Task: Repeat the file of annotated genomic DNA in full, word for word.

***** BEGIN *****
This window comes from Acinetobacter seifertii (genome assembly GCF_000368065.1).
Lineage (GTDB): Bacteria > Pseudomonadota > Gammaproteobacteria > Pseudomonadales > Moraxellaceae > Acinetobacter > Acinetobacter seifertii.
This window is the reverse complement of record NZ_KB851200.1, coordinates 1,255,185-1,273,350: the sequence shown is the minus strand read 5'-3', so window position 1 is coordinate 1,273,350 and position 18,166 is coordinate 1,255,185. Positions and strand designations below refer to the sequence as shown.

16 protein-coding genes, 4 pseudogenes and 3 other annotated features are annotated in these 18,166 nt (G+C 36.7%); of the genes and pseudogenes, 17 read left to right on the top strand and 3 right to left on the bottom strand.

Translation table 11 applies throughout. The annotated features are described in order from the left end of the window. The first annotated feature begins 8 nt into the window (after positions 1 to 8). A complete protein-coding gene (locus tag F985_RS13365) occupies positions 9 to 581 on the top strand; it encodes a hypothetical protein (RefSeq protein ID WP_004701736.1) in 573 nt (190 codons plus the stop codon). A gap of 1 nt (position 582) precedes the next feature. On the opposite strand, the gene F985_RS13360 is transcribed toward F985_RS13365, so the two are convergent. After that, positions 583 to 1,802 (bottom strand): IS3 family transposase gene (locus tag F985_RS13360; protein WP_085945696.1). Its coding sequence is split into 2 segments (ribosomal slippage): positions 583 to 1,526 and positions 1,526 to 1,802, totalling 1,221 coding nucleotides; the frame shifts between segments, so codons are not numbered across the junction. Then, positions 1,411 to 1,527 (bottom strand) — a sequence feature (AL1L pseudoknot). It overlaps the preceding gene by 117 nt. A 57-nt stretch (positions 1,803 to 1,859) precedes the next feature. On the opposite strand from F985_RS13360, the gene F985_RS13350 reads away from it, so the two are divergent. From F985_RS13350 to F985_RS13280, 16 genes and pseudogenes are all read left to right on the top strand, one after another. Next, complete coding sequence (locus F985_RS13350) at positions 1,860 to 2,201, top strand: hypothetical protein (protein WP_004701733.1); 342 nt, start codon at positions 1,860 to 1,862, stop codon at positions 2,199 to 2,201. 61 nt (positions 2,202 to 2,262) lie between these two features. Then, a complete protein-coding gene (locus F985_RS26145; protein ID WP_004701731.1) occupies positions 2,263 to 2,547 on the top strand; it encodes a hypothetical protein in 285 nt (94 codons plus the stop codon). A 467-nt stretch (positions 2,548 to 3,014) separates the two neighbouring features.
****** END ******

This window comes from Acinetobacter seifertii (genome assembly GCF_000368065.1).
Lineage (GTDB): Bacteria > Pseudomonadota > Gammaproteobacteria > Pseudomonadales > Moraxellaceae > Acinetobacter > Acinetobacter seifertii.
This window is the reverse complement of record NZ_KB851200.1, coordinates 1,255,185-1,273,350: the sequence shown is the minus strand read 5'-3', so window position 1 is coordinate 1,273,350 and position 18,166 is coordinate 1,255,185. Positions and strand designations below refer to the sequence as shown.

16 protein-coding genes, 4 pseudogenes and 3 other annotated features are annotated in these 18,166 nt (G+C 36.7%); of the genes and pseudogenes, 17 read left to right on the top strand and 3 right to left on the bottom strand.

Translation table 11 applies throughout. The annotated features are described in order from the left end of the window. The first annotated feature begins 8 nt into the window (after positions 1 to 8). A complete protein-coding gene (locus tag F985_RS13365) occupies positions 9 to 581 on the top strand; it encodes a hypothetical protein (RefSeq protein ID WP_004701736.1) in 573 nt (190 codons plus the stop codon). A gap of 1 nt (position 582) precedes the next feature. On the opposite strand, the gene F985_RS13360 is transcribed toward F985_RS13365, so the two are convergent. After that, positions 583 to 1,802 (bottom strand): IS3 family transposase gene (locus tag F985_RS13360; protein WP_085945696.1). Its coding sequence is split into 2 segments (ribosomal slippage): positions 583 to 1,526 and positions 1,526 to 1,802, totalling 1,221 coding nucleotides; the frame shifts between segments, so codons are not numbered across the junction. Then, positions 1,411 to 1,527 (bottom strand) — a sequence feature (AL1L pseudoknot). It overlaps the preceding gene by 117 nt. A 57-nt stretch (positions 1,803 to 1,859) precedes the next feature. On the opposite strand from F985_RS13360, the gene F985_RS13350 reads away from it, so the two are divergent. From F985_RS13350 to F985_RS13280, 16 genes and pseudogenes are all read left to right on the top strand, one after another. Next, complete coding sequence (locus F985_RS13350) at positions 1,860 to 2,201, top strand: hypothetical protein (protein WP_004701733.1); 342 nt, start codon at positions 1,860 to 1,862, stop codon at positions 2,199 to 2,201. 61 nt (positions 2,202 to 2,262) lie between these two features. Then, a complete protein-coding gene (locus F985_RS26145; protein ID WP_004701731.1) occupies positions 2,263 to 2,547 on the top strand; it encodes a hypothetical protein in 285 nt (94 codons plus the stop codon). A 467-nt stretch (positions 2,548 to 3,014) separates the two neighbouring features.